Eating Disorders: Types & Symptoms

Nursing Knowledge

Eating Disorders: Types & Symptoms

Eating disorders are a serious and complex group of mental health conditions that can have significant physical and psychological consequences. They are characterized by abnormal eating behaviors and a preoccupation with body weight and shape. Nurses play a crucial role in the identification, assessment, and treatment of eating disorders, as they are often the first healthcare professionals to encounter patients with these conditions.
Last updated: December 4, 2023

Table of contents

What is an eating disorder?

Eating disorders are serious mental health conditions characterized by abnormal or disturbed eating behaviors and related thoughts and emotions. 

How many people have eating disorders? 

Eating disorders are relatively common, some estimate around 9% of the population being affected within their lifetime. People of every race, cultural background, socio-economic status, age group and gender can experience eating disorders, with adolescent females most commonly reported.

What causes eating disorders?

Eating disorders are complex and usually result from a combination of factors. These can include genetic predisposition, psychological factors like low self-esteem or perfectionism, societal pressure around body image, and stressful life events or changes. It’s important to understand that eating disorders are not a choice; they are serious illnesses that require treatment.

What is body dysmorphia?

Body dysmorphic disorder (BDD), or body dysmorphia, is a mental health condition where a person spends a lot of time worrying about flaws in their appearance. These flaws are often unnoticeable to others. (Definition by NHS.uk)

Types of eating disorders

Common types of eating disorders include: 

  • Anorexia nervosa (extreme food restriction and fear of gaining weight)
  • Bulimia nervosa (binge eating followed by purging)
  • Binge eating disorder (frequent episodes of uncontrollable eating)

Characteristics of common eating disorders

Anorexia nervosa
  • Gross body image distortion
  • Extreme fear of obesity resulting in restriction of food intake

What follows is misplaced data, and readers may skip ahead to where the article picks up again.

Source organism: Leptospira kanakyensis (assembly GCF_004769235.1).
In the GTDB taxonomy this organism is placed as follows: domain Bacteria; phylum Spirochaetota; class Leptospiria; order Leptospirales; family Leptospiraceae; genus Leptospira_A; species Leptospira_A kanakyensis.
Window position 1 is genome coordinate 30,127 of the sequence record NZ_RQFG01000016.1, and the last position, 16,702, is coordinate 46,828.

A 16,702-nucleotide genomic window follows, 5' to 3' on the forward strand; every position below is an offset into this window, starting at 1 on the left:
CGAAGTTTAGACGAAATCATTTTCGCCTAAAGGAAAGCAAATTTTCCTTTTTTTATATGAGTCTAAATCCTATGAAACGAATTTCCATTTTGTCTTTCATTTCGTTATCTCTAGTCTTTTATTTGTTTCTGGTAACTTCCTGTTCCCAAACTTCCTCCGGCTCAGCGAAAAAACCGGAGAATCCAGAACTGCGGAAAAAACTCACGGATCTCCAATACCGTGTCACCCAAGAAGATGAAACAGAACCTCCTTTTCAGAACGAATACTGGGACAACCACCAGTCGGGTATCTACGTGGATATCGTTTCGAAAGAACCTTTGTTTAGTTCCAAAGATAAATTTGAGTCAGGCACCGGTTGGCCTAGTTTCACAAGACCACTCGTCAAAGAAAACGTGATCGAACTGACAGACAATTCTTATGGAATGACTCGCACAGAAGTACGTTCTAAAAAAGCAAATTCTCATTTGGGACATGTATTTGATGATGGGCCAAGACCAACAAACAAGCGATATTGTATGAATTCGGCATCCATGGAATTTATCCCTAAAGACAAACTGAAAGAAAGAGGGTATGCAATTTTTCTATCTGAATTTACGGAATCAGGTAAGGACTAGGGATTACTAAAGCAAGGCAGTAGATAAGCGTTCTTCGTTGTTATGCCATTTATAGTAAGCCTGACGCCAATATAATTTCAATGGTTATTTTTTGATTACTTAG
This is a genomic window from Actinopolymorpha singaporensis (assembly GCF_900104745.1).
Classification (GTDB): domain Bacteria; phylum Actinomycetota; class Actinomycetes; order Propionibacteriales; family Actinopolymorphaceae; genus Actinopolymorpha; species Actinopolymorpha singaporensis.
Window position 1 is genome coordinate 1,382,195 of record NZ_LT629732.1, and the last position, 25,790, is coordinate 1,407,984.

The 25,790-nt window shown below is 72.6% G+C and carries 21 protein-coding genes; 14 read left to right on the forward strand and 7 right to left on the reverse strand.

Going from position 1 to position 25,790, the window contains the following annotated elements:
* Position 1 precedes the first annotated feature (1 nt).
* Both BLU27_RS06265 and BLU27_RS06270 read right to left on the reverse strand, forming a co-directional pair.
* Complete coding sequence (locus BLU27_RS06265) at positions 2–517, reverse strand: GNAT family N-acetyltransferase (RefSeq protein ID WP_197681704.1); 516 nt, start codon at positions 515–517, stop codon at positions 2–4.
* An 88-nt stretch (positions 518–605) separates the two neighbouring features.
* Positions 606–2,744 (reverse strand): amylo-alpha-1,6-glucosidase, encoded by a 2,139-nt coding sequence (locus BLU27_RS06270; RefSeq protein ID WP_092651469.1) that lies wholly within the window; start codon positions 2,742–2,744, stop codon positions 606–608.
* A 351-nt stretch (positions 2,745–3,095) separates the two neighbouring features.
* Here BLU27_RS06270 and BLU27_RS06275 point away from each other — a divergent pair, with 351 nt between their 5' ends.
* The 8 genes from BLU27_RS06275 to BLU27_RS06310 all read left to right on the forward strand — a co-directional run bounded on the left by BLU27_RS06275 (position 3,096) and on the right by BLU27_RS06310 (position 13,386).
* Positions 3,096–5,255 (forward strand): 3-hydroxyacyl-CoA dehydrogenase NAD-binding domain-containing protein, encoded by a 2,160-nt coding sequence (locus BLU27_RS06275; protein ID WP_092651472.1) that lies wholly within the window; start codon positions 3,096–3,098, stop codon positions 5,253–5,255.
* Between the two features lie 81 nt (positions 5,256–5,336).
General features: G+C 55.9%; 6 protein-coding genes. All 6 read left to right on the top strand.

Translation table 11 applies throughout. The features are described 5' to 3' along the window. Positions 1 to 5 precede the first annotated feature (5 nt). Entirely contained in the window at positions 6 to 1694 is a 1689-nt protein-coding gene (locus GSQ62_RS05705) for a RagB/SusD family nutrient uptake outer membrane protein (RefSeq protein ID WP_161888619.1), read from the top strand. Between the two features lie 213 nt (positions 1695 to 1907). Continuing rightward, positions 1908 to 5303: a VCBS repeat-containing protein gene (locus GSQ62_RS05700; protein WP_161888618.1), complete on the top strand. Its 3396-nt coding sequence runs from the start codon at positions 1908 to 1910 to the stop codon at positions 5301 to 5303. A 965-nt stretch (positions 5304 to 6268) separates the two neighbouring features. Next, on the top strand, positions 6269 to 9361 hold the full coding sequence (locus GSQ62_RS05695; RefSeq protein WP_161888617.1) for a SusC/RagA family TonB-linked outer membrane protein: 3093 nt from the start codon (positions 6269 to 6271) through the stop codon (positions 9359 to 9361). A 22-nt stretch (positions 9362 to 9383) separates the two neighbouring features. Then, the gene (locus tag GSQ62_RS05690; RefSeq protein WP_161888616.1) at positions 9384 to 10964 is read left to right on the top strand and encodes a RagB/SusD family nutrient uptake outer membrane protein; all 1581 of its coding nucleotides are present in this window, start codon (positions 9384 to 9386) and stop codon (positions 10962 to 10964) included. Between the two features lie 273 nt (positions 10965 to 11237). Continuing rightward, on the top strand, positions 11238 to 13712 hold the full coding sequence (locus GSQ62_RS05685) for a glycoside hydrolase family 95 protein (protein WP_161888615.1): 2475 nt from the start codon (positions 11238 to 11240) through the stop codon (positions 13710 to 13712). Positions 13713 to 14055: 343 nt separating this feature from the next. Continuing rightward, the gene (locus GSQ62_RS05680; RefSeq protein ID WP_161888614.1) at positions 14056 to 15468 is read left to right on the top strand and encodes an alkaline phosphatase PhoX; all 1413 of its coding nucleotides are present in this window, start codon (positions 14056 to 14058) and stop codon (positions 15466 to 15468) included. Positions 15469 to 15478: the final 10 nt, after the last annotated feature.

• May also engage in excessive exercise
  • Effort to lose weight takes over life.
Bulimia nervosa
  • Preoccupation with body image and perceptions of othersImpulsive, rapid ingestion of food
  • Binging followed by compensatory behaviors: induced vomiting, misuse of laxatives/diuretics
  • Symptoms of anxiety/depression often present
Binge eating disorder
  • Compulsive episodes of binge eatingFood intake dissociated from hunger/inability to feel satiated
  • Binging not followed by compensatory purging behaviors
  • Men and women equally affected

Eating disorder symptoms: What are signs of an eating disorder?

Signs and complications of common eating disorders

Anorexia nervosaBulimia nervosaBinge eating disorder
  • < 85% expected weight
  • Loss of muscle mass
  • Bone loss
  • Brittle hair and nails
  • Bradycardia
  • Cardiac arrhythmias
  • Orthostatic hypotension
  • Amenorrhea
  • Normal weight range
  • Sore throat
  • Swollen salivary glands
  • Tooth decay
  • Acid reflux
  • Electrolyte imbalances
  • Cardiac arrhythmias
  • Hormonal imbalances
  • Obesity
  • Fatigue
  • Joint pain
  • High cholesterol
  • AnemiaBone fractures
  • Heart failure
  • Brain damage
  • Esophageal scarring
  • Pancreatitis
  • Peptic ulcers
  • Long-term constipation
  • Hypertension
  • Heart disease
  • Type 2 diabetes

Eating disorder treatment & therapy 

A multidisciplinary treatment plan should be tailored to the individual’s needs. May include: 

  • Individual therapy
  • Group therapy
  • Family therapy
  • Psychopharmacology: antidepressants & anxiolytics
  • Nutritional education
  • Nutritional counseling & diet plan

Nursing care considerations for eating disorders

  • Be aware of signs & screen for eating disorders in all client populations.
  • Establish trusting, non-judgmental relationship.
  • Explore feelings & underlying psychological concerns.
  • Facilitate collaboration among the multidisciplinary team.
  • Monitor food intake and weight gain, while being conscious of language and client triggers.
  • Support development of healthy, realistic body image.

What is the primary distinction between bulimia nervosa and binge eating disorder?

The primary distinction between bulimia nervosa and binge eating disorder is defined by the response after a binge. 

  • Bulimia nervosa: compensatory behaviors after binge eating like vomiting, excessive exercise, laxative abuse
  • Binge eating disorder: typically no compensatory behaviors after binging


Eating Disorders: Types & Symptoms

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Overview of eating disorders including anorexia nervosa, bulimia nervosa and binge eating disorder, treatment, and nursing considerations

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